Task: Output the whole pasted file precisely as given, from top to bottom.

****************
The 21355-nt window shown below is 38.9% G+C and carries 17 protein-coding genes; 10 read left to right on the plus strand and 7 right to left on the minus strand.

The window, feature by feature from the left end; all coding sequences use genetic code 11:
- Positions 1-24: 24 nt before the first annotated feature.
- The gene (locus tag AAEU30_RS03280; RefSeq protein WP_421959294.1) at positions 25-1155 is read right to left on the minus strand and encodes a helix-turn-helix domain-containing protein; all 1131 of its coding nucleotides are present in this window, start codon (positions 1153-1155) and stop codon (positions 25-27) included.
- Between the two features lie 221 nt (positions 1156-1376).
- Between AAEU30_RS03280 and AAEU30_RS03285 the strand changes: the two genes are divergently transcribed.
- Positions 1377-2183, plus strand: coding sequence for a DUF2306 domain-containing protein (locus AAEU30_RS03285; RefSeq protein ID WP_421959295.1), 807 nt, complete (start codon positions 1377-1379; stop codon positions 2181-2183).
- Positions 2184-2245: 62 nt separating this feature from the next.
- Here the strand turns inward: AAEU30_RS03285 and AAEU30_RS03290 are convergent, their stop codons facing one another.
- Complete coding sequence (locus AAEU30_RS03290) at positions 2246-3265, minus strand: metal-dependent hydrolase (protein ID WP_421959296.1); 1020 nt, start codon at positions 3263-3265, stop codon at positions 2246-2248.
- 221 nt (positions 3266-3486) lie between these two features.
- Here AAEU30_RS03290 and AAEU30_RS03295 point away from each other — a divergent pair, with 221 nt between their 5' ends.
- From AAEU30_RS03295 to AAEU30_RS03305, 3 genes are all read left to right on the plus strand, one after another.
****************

The 21355-nt window shown below is 38.9% G+C and carries 17 protein-coding genes; 10 read left to right on the plus strand and 7 right to left on the minus strand.

The window, feature by feature from the left end; all coding sequences use genetic code 11:
- Positions 1-24: 24 nt before the first annotated feature.
- The gene (locus tag AAEU30_RS03280; RefSeq protein WP_421959294.1) at positions 25-1155 is read right to left on the minus strand and encodes a helix-turn-helix domain-containing protein; all 1131 of its coding nucleotides are present in this window, start codon (positions 1153-1155) and stop codon (positions 25-27) included.
- Between the two features lie 221 nt (positions 1156-1376).
- Between AAEU30_RS03280 and AAEU30_RS03285 the strand changes: the two genes are divergently transcribed.
- Positions 1377-2183, plus strand: coding sequence for a DUF2306 domain-containing protein (locus AAEU30_RS03285; RefSeq protein ID WP_421959295.1), 807 nt, complete (start codon positions 1377-1379; stop codon positions 2181-2183).
- Positions 2184-2245: 62 nt separating this feature from the next.
- Here the strand turns inward: AAEU30_RS03285 and AAEU30_RS03290 are convergent, their stop codons facing one another.
- Complete coding sequence (locus AAEU30_RS03290) at positions 2246-3265, minus strand: metal-dependent hydrolase (protein ID WP_421959296.1); 1020 nt, start codon at positions 3263-3265, stop codon at positions 2246-2248.
- 221 nt (positions 3266-3486) lie between these two features.
- Here AAEU30_RS03290 and AAEU30_RS03295 point away from each other — a divergent pair, with 221 nt between their 5' ends.
- From AAEU30_RS03295 to AAEU30_RS03305, 3 genes are all read left to right on the plus strand, one after another.